Skip to main content

Home/ Literacy with ICT/ Group items tagged education

Rss Feed Group items tagged

Nigel Coutts

When designing student learning, what questions guide us? - The Learner's Way - 2 views

  •  
    We ask lots of questions as we plan for our student's learning. Some of the questions we ask are about where they are with their learning. But perhaps we miss one important question along the way. Maybe we should be asking questions about how our students will apply what they learn? 
Keri-Lee Beasley

Check Yourself with Lateral Reading: Crash Course Navigating Digital Information #3 - Y... - 1 views

  •  
    John Green explains why lateral reading is important so as to fact check information you read in your browser. A phenomenal video in true John Green style, that makes learning about validity of information a breeze.
Nigel Coutts

What meal would your team be? - The Learner's Way - 0 views

  •  
    What makes a team truly great? What are the qualities which allow some teams to perform at a high level while others seem trapped? One approach to this question is to consider a team as though they were a meal. Thinking metaphorically, we ask what are the ingredients that make a great team and how might we combine them to produce the best results?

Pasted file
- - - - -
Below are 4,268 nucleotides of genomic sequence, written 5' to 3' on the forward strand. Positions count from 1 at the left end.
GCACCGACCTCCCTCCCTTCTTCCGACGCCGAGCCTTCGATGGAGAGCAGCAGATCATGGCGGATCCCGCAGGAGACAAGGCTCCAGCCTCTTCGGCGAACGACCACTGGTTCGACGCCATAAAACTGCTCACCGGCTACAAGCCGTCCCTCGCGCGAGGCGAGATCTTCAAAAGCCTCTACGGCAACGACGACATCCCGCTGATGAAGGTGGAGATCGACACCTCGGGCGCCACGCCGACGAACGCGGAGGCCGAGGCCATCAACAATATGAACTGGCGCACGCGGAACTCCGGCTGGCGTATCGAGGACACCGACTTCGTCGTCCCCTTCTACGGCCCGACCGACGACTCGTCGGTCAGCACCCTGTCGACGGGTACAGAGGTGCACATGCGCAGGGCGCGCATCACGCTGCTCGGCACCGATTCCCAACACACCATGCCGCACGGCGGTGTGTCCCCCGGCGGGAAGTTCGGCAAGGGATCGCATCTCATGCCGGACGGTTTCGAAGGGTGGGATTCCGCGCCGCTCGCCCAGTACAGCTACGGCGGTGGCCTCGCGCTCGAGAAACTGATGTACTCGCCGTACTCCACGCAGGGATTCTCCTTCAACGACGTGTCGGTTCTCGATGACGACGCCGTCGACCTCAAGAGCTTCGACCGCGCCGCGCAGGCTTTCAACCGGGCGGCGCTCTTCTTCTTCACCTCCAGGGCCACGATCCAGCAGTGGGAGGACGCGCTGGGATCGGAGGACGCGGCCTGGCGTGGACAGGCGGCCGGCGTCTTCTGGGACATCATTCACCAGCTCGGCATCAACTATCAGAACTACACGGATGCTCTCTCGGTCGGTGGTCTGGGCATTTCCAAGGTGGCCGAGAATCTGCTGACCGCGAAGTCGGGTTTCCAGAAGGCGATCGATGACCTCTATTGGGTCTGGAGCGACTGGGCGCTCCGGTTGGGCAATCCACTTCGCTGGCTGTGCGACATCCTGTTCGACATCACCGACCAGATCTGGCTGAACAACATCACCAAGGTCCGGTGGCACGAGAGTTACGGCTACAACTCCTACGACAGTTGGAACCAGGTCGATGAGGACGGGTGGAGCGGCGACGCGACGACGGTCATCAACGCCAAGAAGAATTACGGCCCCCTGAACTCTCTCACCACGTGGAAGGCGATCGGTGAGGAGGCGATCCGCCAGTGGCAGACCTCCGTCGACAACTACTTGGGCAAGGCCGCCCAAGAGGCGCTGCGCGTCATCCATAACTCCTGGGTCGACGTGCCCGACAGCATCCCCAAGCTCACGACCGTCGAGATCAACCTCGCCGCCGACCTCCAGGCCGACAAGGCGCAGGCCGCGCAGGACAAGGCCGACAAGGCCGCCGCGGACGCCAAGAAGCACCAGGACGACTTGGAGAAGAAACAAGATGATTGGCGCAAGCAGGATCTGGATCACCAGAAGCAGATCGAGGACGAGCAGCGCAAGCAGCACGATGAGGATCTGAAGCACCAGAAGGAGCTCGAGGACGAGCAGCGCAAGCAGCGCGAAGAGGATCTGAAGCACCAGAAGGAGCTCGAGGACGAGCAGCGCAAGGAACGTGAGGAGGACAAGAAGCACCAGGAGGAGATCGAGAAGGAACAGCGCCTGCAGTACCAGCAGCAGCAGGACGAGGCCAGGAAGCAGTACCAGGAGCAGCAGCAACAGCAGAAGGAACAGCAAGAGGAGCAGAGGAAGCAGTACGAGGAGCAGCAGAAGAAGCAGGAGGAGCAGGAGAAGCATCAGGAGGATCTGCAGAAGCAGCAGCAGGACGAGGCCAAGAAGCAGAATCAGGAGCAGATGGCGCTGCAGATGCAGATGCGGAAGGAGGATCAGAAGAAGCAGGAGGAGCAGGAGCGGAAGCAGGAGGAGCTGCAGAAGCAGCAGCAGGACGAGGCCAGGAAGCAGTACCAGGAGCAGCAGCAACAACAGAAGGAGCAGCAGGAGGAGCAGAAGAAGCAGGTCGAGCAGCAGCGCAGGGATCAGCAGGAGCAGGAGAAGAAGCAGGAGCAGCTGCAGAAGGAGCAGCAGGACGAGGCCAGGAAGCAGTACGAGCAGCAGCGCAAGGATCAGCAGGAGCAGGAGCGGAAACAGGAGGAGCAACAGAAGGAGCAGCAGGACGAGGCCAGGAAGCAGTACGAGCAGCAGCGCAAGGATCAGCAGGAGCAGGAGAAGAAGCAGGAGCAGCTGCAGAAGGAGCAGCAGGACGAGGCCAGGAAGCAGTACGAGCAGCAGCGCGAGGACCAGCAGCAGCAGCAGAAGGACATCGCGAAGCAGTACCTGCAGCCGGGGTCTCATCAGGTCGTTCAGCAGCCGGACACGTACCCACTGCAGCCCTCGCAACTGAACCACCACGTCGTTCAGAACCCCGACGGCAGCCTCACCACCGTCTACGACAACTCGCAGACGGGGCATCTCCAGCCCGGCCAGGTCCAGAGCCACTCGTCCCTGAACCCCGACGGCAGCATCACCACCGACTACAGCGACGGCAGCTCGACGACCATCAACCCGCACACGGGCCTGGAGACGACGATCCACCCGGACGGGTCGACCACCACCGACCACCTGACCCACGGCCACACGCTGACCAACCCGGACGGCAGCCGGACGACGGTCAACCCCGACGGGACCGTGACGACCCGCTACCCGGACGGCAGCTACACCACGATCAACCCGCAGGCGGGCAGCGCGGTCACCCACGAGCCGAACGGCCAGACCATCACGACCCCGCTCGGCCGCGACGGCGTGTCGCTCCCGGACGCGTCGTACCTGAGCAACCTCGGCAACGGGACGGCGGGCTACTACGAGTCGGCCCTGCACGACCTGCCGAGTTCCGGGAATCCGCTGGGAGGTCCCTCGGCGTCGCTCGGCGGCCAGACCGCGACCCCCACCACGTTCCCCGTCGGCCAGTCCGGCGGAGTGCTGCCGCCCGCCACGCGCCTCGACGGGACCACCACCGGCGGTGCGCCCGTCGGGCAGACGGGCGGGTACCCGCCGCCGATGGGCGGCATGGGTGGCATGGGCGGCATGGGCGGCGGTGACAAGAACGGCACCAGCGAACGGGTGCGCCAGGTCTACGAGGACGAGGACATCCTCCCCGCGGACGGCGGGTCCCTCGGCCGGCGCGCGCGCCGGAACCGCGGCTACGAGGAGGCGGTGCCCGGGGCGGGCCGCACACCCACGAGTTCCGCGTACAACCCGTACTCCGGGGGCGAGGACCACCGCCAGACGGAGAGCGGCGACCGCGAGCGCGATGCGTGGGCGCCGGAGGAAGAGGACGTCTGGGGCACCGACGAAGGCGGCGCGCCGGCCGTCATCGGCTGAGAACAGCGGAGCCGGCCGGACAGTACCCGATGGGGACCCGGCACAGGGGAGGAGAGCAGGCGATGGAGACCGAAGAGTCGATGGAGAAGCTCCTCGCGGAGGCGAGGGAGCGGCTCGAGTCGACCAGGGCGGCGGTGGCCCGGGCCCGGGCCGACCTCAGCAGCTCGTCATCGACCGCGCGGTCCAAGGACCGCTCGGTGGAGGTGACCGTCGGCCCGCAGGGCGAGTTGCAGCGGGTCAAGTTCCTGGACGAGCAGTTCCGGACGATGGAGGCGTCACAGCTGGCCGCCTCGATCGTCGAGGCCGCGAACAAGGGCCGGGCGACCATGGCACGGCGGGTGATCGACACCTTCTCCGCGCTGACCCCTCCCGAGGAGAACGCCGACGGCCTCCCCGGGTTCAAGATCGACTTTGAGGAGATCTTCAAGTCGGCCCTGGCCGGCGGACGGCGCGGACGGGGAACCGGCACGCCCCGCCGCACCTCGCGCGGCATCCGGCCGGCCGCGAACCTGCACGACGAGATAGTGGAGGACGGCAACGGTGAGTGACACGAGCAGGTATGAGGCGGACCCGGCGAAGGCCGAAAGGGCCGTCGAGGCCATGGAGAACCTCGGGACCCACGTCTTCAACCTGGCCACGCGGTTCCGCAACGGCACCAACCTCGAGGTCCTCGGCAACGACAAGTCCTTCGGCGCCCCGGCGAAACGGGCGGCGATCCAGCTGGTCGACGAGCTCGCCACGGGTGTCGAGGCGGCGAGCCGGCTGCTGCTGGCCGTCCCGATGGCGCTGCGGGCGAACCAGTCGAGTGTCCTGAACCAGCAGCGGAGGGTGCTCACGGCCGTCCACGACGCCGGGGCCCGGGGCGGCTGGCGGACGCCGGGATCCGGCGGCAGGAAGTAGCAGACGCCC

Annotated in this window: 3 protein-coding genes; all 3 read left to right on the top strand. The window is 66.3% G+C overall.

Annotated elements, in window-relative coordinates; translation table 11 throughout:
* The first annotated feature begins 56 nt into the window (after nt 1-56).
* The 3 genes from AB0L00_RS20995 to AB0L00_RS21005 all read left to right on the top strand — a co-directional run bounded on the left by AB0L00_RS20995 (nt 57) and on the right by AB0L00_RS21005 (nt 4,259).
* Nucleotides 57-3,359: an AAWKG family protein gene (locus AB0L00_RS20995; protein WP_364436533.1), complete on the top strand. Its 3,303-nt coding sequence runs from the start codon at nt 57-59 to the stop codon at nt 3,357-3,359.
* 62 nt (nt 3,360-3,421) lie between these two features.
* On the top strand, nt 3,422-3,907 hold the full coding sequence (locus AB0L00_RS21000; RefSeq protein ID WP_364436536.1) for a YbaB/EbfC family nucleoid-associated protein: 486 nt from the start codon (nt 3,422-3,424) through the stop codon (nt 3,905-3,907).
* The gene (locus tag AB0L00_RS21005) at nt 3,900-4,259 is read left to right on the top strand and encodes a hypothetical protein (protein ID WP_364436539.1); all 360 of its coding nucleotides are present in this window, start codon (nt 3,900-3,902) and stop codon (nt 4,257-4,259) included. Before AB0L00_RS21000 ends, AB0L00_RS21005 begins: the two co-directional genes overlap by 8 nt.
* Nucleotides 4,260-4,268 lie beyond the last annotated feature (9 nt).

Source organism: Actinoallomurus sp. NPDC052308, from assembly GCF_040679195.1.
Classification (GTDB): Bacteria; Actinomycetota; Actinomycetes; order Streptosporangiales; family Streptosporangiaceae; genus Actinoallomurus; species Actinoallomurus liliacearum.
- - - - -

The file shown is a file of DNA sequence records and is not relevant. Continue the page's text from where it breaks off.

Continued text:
Phil Taylor

What the fourth industrial revolution could mean for education and jobs - 0 views

  • Whereas we once learned to do work, learning has now become the work. Longer working lives and changing skill demands increase the need for continuous learning throughout life.
Nigel Coutts

Lessons from Schrödinger's Cat - The Learner's Way - 0 views

  •  
    There are some ideas which seem to translate nicely into fields of thought far from their point of origin. These are  ideas which shine a metaphorical light on concepts and allow us to develop a deeper understanding of that concept once we see it from a fresh perspective. Schrödinger's Cat is one such idea.
Nigel Coutts

Curiosity as the edge of knowledge phenomenon that drives learning - The Learner's Way - 2 views

  •  
    We are driven by curiosity. It is an innately human quality that has driven us to explore, ask questions, investigate, wonder why and search for a deeper understanding. In a very fundamental way curiosity is the driver of all self-directed learning. It is our desire to find out more, unlock new knowledge and answer our questions (big ones and little ones) that compels us to learn. Sir Ken Robinson famously and provocatively asked "Do Schools Kill Creativity?". The same question might be asked about curiosity.
John Evans

Data Was Supposed to Fix the U.S. Education System. Here's Why It Hasn't. - 2 views

  •